Microsoft Corp. and Visa International are banding together to make it safer for credit card users to shop on the information superhighway.
The Redmond, Wash.-based software Goliath and the bank card association announced on Tuesday that they would jointly provide encryption software to protect card transactions as they pass over Visa's payment network.
The pair also plan to make standards available to other software vendors and card organizations so they can create their own system or license one from Microsoft.
With the anticipated growth of home banking, the security of the information that is conveyed over public and private networks has become a top priority to banks and nonbanks seeking a berth in the business.
Currently, 30 million consumers and three million merchants participate in the Internet, and transactions from these rise by an average of 1% per day, according to William L. Chenevich, group executive vice president overseeing payment systems for Visa International.
Consumer participation in the global computer network leapt 200% last year, and the number of merchants on-line grew 150%.
"This suggests a huge potential volume over time," Mr. Chenevich said.
Microsoft already took the lead in remote banking with the announcement last month of plans to acquire Intuit, maker of the world's most popular consumer financial software, Quicken.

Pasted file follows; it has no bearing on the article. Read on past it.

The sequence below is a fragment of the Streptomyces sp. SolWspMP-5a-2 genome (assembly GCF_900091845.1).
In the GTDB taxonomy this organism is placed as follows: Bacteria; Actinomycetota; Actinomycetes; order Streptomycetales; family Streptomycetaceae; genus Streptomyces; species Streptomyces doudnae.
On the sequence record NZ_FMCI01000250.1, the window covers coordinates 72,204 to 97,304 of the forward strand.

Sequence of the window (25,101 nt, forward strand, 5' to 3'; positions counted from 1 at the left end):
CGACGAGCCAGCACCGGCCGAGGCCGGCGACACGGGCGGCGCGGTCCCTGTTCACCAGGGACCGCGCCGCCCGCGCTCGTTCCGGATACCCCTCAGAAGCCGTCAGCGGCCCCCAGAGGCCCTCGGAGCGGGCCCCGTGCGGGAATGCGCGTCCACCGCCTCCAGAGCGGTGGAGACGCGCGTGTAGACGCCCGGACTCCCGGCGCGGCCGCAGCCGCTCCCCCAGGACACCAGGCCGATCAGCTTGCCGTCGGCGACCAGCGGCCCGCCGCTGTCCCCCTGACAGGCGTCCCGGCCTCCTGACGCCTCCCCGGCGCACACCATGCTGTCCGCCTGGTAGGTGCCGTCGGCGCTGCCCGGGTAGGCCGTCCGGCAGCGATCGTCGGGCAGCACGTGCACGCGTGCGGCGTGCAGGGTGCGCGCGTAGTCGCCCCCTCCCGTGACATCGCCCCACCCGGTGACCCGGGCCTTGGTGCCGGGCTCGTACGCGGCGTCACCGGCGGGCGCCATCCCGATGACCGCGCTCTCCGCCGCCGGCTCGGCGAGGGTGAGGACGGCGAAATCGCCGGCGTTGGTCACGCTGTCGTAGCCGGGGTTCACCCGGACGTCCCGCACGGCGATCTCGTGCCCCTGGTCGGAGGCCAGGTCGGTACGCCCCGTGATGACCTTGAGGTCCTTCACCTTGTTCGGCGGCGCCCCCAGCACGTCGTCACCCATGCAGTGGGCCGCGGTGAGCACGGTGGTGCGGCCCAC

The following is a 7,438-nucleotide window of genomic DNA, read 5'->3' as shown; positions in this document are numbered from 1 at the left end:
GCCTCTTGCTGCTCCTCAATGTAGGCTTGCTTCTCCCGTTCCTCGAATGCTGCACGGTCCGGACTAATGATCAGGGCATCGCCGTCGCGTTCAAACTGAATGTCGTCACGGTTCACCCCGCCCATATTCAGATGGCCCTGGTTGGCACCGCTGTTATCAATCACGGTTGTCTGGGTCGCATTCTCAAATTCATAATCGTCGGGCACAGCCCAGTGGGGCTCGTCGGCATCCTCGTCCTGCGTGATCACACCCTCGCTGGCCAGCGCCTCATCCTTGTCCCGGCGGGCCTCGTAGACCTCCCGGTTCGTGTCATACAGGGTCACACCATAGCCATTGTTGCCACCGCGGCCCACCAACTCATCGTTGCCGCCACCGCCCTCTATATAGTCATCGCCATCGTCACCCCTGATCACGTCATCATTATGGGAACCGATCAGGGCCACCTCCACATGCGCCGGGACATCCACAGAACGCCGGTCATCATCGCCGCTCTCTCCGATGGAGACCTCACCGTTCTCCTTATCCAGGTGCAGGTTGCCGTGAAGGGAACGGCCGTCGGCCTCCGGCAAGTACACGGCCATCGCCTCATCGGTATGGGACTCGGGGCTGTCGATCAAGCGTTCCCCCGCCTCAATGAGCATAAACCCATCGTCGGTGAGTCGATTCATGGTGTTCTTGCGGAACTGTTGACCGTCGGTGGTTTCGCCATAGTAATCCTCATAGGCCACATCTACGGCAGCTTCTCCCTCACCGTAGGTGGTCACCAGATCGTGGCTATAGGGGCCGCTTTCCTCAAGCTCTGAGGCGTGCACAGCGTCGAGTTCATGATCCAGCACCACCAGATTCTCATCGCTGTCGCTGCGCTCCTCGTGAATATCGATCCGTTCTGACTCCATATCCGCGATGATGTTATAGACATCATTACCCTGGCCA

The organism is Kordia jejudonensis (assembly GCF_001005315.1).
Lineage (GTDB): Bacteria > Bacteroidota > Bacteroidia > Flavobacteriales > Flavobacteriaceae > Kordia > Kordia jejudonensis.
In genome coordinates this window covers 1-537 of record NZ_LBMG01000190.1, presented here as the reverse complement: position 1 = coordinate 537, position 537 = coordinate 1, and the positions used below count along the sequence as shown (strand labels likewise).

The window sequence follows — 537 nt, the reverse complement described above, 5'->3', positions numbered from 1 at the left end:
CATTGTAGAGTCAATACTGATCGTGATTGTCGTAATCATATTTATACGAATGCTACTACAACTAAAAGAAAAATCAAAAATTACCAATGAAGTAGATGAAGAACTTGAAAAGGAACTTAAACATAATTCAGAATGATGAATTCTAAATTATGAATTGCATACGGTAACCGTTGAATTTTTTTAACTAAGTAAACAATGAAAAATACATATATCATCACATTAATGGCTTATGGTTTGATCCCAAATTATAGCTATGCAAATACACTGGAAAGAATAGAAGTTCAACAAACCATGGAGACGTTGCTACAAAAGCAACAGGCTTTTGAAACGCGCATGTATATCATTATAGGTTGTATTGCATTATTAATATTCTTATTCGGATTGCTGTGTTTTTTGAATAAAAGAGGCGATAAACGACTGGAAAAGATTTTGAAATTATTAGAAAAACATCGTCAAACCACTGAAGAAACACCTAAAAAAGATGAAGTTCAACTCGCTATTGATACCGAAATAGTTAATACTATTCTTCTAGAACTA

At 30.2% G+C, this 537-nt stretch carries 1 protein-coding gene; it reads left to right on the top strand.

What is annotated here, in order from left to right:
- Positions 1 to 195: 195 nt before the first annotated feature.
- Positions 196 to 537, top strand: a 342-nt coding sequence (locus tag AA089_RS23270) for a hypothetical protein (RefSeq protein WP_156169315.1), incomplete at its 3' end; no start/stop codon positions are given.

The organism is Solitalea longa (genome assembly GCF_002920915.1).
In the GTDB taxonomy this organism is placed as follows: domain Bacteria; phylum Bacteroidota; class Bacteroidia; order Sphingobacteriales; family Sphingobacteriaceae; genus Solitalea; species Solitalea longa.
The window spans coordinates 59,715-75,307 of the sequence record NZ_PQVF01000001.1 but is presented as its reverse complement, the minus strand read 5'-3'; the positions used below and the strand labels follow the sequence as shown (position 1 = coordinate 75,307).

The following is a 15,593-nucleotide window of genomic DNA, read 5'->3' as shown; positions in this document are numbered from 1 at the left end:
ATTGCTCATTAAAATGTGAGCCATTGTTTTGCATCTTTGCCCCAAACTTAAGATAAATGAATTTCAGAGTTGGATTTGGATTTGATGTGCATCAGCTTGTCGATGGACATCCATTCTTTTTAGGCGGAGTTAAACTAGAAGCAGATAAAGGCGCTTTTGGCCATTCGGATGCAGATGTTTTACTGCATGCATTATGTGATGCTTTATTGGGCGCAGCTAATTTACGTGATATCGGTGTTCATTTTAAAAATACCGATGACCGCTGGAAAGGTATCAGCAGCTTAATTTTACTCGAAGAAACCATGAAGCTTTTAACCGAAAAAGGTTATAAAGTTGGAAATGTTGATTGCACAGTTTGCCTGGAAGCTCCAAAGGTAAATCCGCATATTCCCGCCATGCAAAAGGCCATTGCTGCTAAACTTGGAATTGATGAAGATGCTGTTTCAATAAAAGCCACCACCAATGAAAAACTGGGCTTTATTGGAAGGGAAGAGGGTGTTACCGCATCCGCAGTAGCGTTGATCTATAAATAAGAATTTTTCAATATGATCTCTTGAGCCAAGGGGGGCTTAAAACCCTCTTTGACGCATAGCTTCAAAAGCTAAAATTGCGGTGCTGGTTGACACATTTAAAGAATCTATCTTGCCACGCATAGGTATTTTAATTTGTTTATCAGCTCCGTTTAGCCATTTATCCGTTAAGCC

While some financial institutions fear the software powerhouse may try to wedge itself between the banks and their customers, this latest announcement clearly aligns Microsoft with banks, via the bank-owned card association with which it is now partnered.
Visa officials said the association entered this alliance as much for the popularity of Microsoft's Windows operating system as for its data encryption technology. There are more than 60 million copies of the software in use today.
"Microsoft clearly has dominance in terms of people using their software to use their PCs," Mr. Chenevich said. "We basically want people to be able to use their card whenever and wherever they want."
Together, he said, the two can afford customers a more user-friendly and safe approach to home-banking transactions than has previously existed.
The data security service is expected to be available sometime next year.